Simplified Chinese

Know thy neighbour

The Aucklander
By Hayley Hannan

13 July 2010

A moving van pulls up to your neighbour's house and loads everything. Then you find out the next day the neighbours weren't actually moving. Hayley Hannan meets a Piha resident who's making sure this doesn't happen to her.

In an age of short-term rentals, high fences and valued privacy, some people don't know or care who their neighbour is. Piha's Olivia McPherson says this attitude must change.

She gestures to three symmetrical windows behind her, framing houses hiding in dense bush.

"I've been here for six years. But when I look out that window I only know about four families - and there are about 15 houses."

The 33-year-old has teamed with Sara Carbery to encourage younger people to sign up for the Piha Neighbourhood Support group.

The radiant young mother isn't your usual flashlight-brandishing, crimewatch stereotype. But this is her point.

"It doesn't really make sense to have it be all the older people. There's a lot of stay-at-home mums who see a lot of what's going on. It shouldn't just be left up to the older residents."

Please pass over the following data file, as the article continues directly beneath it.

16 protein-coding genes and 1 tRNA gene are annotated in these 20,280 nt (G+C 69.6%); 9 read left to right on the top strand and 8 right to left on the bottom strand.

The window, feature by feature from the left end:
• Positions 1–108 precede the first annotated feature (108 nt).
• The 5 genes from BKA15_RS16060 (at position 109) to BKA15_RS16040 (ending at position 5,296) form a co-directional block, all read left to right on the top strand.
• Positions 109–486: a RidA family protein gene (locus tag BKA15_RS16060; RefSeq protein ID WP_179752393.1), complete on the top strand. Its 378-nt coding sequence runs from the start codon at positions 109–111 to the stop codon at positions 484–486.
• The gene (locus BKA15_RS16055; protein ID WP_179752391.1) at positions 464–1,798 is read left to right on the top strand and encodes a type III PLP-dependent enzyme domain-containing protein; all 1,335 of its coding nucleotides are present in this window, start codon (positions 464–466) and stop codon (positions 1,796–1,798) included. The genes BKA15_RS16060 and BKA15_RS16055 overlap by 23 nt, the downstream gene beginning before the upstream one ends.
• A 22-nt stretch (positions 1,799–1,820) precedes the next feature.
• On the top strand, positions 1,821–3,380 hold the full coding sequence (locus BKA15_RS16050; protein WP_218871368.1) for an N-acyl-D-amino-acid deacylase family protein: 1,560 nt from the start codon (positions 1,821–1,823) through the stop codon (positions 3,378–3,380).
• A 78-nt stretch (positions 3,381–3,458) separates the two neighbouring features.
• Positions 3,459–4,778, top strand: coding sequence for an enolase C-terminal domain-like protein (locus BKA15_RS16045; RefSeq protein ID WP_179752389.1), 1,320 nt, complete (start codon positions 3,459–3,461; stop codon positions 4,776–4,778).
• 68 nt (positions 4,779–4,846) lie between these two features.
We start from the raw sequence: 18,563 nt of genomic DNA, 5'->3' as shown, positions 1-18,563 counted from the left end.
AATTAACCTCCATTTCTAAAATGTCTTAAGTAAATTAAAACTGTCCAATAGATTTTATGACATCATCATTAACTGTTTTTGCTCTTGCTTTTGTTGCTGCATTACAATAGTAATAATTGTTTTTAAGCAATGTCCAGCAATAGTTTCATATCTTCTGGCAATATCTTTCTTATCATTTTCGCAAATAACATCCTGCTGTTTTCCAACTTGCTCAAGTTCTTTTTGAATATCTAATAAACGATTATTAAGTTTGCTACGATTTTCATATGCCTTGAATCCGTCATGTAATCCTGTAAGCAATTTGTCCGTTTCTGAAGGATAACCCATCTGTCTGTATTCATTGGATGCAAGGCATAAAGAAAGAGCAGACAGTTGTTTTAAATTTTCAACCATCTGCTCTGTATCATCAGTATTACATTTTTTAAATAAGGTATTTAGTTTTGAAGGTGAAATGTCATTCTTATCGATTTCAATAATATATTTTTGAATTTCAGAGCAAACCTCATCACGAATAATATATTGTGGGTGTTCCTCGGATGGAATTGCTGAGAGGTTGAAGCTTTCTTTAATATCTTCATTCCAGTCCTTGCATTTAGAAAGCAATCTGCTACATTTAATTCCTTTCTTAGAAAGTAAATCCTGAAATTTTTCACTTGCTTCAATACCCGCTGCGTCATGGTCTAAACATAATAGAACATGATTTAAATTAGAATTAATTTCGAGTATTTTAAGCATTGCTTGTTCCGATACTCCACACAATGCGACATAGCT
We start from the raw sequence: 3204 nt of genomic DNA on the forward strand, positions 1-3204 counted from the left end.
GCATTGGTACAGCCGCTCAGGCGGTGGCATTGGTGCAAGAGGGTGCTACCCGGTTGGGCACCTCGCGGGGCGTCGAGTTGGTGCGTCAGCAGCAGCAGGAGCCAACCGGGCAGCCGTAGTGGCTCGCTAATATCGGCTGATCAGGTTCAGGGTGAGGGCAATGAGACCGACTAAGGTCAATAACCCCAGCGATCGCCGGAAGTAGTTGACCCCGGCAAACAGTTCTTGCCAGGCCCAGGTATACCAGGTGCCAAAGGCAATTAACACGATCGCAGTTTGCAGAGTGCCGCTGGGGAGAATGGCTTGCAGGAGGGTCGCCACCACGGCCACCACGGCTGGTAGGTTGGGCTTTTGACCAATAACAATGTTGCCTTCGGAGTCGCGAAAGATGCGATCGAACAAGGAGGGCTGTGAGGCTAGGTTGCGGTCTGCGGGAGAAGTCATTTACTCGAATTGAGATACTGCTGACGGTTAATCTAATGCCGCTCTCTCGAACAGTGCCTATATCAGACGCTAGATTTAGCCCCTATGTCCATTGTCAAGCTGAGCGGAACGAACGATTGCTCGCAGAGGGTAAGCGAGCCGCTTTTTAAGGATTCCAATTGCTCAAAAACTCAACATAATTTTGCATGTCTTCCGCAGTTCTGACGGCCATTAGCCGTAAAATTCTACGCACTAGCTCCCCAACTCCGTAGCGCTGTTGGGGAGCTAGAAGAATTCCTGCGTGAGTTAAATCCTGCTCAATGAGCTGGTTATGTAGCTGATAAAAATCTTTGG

She says a high number of visitors, targeted crime and a 30-minute drive to the nearest police station make a strong community group essential.

The new neighbourhood support system with three area coordinators, multiple street coordinators and an email tree will keep residents informed and connected.

Mary Mead has been the area's co-ordinator for seven years. She says Piha deals with "drugs and that sort of thing, anything that happens in all streets". She believes younger involvement in the support group will help to cover issues across generations.

The push to include younger blood also coincides with a change from the Piha Neighbourhood Watch system to the Neighbourhood Support system, says city coordinator Samantha Farquhar.

"We're basically about creating safer streets and raising public awareness about what services are available; and encouraging people to get to know their neighbours and take responsibility when something happens - not to turn a blind eye."

She says there is a strong need for active community members to help keep the crime rate down. Last month, 286 members joined the Waitakere network.

Olivia says Piha's attendance can only improve. The last meeting, of 15 people, was the largest turnout for years.

Stopped watch

Neighbourhood Support took over from Neighbourhood Watch in 2005. The network is closely linked to police, Civil Defence and councils. Victim support, Safe Waitakere and NZ Fire Service also offer information and resources.


Home - Top - Printer friendly version - PDF version of this pagePDF version of this page
Text and images are copyright to Neighbourhood Support New Zealand Incorporated. Contact the CEO for permission to reprint.
Page last modified on 12 August 2010 at 11:54 PM.